It's funny that those who have responded to me haven't answered my question. 


     

    Quote:

    Originally Posted by Mac-Daddy View Post

     

    It's saddening/embarrassing to read everyone here coming to the defense of Dr Dre. Please put your egos and love for Apple aside and honestly answer this question - Would you have the same willingness to forgive if this exact scenario played out at literally ANY other company? Even further, what if this happened at Samsung? 


     

    He is two decades away from that part of his past. Do you know anyone who has made mistakes in their life? Get over yourself. And yeah I would think the same if it were any other company.

  • Reply 54 of 131
    solipsismysolipsismy Posts: 5,099member
    coolfactor wrote: »
    Just wondering, are you a glass-half-full kinda person? Because I find those questions rather cynical in nature. It's always better (in my opinion) to believe in the good in people.

    I'm curious what about my questions seem cynical.
  • Reply 55 of 131
    brakkenbrakken Posts: 687member
    Great move, Apple.

    Now that you've finished removing beats from htc, please quietly let Dre and Iovine take a back seat somewhere.
  • Reply 56 of 131
    solipsismysolipsismy Posts: 5,099member
    I want all the finger pointers and complainers here to never buy, stop supporting and stop listening to music from all of these people and their related groups... cuz most of them never even apologized and they are criminals and women beaters and murders, and more...
    • Stoney LaRue (country, domestic violence)
    • Rodney Atkins (country, domestic violence)
    • Johnny Cash (country, drugs)
    • Randy Travis (country, DWI - arrested nude)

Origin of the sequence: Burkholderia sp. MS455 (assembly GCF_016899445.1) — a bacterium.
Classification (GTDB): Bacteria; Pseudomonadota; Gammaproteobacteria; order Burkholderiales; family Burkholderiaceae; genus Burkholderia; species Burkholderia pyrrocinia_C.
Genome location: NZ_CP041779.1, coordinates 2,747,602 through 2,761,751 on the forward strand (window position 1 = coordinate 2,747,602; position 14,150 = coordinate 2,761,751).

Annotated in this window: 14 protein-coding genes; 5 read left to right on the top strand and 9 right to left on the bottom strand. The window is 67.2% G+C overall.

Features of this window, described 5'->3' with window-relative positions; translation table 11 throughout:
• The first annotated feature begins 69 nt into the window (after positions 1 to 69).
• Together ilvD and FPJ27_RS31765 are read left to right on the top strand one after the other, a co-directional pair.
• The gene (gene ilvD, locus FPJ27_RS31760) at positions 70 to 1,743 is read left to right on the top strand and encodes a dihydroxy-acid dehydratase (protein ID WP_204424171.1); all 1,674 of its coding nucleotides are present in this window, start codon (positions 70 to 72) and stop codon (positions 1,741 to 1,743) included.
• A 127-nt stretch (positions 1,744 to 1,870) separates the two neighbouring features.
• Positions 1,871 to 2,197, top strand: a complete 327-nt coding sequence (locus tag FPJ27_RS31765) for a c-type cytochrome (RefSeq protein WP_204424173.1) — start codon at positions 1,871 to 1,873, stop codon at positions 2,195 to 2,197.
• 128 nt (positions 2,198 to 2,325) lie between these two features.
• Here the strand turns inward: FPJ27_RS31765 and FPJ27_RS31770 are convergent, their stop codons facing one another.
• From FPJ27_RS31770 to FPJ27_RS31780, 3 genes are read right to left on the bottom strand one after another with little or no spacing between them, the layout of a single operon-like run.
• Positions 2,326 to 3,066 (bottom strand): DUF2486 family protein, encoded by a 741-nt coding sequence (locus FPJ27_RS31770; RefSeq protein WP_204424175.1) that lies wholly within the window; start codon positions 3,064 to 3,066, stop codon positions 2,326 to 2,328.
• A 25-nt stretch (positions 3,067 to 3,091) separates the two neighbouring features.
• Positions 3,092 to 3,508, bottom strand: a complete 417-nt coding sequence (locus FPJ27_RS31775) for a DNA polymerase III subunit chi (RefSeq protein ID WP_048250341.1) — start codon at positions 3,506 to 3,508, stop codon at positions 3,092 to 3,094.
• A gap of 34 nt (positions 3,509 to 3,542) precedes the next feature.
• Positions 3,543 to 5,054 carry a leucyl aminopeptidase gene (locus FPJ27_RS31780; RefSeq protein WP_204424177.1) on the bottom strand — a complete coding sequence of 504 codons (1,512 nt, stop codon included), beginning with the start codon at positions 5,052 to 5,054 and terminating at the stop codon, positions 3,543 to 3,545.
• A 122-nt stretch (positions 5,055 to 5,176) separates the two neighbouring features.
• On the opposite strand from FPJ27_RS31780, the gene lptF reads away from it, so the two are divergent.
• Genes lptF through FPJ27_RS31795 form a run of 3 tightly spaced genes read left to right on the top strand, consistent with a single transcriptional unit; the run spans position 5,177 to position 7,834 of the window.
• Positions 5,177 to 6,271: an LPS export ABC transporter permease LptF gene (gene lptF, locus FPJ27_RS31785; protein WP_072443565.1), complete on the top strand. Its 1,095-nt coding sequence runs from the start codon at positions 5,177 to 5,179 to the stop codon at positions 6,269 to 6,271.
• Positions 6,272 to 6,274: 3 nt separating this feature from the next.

• Tommy Lee (rock, domestic abuse)
    • Ozzy Osbourne (rock, domestic abuse against his wife)
    • Pete Townshend (rock, pedophilia/child porn)
    • Deen Castronovo (rock, domestic violence)
    • Sid Vicious (rock, murder)
    • Phil Spector (rock, murder)
    • Phil Rudd (rock, hired a hit-man for murder)
    • Woody Allen (married his teenage adopted daughter - not a crime but creepy and immoral)
    • Jerry Lee Lewis (married his teen cousin -- creepy at best)
    • etc., etc., etc.

    Did Allen marry his daughter, or marry the asopted daughter of his longtime girlfriend, whom he didn't engage with intimately or marry until well after she was of legal age and whom he's still married to to this day? You can say, "that's still creepy" and even use the fact that Allen has a son with Mia Farrow which makes Soon-Yi an adopted sister to Woody's legal son, and if I were Mia Farrow I can understand not forgiving Allen, but why should we care about aomeone finding true love? They've been together for about 25 years now, which is by far his longest relajtonaship.

    Also, have you seen Woody's son Ronan from his relationship with Mia Farrow? He looks like Frank Sinatra, which even Mia says could be Ronan's biological father since "she never really split up with Frank" after their marriage ended. Is cheating on someone you saying you're in a committed relationship with really worse than breaking off a relationship and then engaging in a new one years later without any skullduggery really worse? Granted, what Allen and the 21yo Soon-Yi — 28yo(?) when they married — did was highly atypical, but why does it matter to anyone else outside that circle when they have the legal right to love and care about each other?
  • Reply 57 of 131
    ronnronn Posts: 511member
    Quote:
    Originally Posted by SolipsismY View Post





    Did Allen marry his daughter, or marry the daughter of his longtime girlfriend, whom he didn't engage with intimately or marry until well after she was of legal age and whom he's still married to to this day? You can say, "that's still creepy" and even use the fact that Allen has a son with Mia Farrow which makes Soon-Yi an adopted sister to Woody's legs son, and if I were Mia Farrow I can understand not forgiving Allen, but why should we care about aomeone finding true love? They've been together for about 25 years now, which is by far his longest relajtonaship.